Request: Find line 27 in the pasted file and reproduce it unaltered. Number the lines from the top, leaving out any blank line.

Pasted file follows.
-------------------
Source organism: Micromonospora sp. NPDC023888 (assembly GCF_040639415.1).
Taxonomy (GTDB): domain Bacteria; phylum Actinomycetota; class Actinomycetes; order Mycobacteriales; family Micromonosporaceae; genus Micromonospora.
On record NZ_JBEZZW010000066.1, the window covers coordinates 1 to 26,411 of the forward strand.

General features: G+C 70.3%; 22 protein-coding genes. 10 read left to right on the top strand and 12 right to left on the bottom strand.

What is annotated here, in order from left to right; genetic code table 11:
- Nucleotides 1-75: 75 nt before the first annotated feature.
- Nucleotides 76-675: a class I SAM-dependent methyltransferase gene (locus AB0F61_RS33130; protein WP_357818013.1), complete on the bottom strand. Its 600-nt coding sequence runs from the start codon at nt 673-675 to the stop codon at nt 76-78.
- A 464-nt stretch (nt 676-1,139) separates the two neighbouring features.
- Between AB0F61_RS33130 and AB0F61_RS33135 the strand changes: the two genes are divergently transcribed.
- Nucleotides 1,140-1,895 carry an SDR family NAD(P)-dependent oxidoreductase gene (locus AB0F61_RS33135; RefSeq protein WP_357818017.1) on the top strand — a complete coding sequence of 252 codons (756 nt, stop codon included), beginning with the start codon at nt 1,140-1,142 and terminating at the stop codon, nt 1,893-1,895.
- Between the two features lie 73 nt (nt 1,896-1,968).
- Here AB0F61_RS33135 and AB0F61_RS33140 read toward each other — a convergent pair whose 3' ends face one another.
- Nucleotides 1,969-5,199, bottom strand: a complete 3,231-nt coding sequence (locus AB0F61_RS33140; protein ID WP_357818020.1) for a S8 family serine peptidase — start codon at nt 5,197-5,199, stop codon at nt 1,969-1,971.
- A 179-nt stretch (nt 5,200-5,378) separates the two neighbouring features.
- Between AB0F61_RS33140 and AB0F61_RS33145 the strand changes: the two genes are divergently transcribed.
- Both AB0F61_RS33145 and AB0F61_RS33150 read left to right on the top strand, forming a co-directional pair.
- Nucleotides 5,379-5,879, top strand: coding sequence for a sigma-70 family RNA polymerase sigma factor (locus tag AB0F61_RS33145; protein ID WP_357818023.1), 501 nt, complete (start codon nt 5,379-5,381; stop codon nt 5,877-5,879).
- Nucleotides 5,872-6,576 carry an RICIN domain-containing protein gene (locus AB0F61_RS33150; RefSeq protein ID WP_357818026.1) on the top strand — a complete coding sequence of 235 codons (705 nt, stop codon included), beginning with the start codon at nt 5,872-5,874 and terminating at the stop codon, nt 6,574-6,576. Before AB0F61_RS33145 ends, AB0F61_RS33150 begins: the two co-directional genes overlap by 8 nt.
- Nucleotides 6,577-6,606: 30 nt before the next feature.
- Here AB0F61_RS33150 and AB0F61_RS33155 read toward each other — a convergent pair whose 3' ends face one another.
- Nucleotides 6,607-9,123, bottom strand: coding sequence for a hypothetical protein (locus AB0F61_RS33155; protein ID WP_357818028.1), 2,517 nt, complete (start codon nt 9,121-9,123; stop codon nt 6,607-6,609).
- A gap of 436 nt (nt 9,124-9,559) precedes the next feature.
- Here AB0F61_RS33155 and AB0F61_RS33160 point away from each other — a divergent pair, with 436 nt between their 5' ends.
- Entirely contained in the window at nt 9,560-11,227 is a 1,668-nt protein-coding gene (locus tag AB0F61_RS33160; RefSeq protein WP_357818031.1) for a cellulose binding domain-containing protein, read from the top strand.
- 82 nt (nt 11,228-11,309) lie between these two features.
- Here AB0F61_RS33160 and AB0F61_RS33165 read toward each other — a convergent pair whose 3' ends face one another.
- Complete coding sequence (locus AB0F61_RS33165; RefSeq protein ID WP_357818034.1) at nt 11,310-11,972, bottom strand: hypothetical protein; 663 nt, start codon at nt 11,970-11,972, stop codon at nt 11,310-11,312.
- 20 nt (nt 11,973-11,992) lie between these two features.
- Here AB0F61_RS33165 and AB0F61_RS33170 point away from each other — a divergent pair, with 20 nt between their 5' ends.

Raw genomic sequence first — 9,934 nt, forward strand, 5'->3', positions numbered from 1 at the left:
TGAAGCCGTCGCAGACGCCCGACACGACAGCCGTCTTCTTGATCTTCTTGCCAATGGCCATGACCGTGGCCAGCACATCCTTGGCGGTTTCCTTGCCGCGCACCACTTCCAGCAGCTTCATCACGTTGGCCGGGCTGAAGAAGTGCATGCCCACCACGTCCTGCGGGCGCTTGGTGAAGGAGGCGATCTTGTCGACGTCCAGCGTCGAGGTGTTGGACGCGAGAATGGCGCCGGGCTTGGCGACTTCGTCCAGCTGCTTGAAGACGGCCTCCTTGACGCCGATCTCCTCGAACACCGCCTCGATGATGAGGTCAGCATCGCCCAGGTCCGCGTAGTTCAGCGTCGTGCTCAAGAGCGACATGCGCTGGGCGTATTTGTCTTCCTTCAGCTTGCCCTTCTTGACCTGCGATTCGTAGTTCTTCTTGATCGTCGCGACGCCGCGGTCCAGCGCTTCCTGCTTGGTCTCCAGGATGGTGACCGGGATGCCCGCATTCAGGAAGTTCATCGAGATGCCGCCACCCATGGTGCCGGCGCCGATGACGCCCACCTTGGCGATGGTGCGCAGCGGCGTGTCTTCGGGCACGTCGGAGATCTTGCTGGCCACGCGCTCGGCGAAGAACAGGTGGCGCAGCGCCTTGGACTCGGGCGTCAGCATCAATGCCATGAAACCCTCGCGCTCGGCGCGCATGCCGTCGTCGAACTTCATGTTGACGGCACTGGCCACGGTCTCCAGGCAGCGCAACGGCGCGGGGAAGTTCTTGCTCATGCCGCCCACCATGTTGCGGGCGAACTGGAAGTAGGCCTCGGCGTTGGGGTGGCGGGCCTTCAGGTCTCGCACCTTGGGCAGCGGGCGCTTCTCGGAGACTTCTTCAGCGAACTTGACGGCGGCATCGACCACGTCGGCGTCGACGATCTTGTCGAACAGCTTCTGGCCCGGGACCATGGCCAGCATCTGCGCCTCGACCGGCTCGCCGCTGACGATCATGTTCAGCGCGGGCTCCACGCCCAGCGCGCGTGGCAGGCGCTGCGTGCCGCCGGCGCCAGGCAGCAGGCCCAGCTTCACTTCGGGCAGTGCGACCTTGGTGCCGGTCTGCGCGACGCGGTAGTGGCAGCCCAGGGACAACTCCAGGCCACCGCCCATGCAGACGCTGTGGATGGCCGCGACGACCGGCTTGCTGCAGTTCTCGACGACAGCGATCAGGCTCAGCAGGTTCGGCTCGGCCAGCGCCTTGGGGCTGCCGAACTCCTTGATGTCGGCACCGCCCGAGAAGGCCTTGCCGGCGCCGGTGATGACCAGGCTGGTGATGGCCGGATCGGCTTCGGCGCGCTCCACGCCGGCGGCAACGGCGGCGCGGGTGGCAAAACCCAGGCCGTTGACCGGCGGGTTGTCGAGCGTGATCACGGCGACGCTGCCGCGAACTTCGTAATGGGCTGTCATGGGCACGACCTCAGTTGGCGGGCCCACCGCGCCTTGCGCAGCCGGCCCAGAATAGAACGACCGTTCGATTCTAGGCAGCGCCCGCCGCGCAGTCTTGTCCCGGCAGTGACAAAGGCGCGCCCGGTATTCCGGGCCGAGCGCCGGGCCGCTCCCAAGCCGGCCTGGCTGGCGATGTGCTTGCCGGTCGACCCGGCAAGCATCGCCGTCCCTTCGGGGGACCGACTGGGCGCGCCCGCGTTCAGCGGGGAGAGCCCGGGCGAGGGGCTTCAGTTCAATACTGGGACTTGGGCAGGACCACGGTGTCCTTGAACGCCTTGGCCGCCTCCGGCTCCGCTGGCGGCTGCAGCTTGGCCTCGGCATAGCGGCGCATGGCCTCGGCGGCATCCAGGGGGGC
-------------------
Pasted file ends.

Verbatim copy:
- Complete coding sequence (locus AB0F61_RS33165; RefSeq protein ID WP_357818034.1) at nt 11,310-11,972, bottom strand: hypothetical protein; 663 nt, start codon at nt 11,970-11,972, stop codon at nt 11,310-11,312.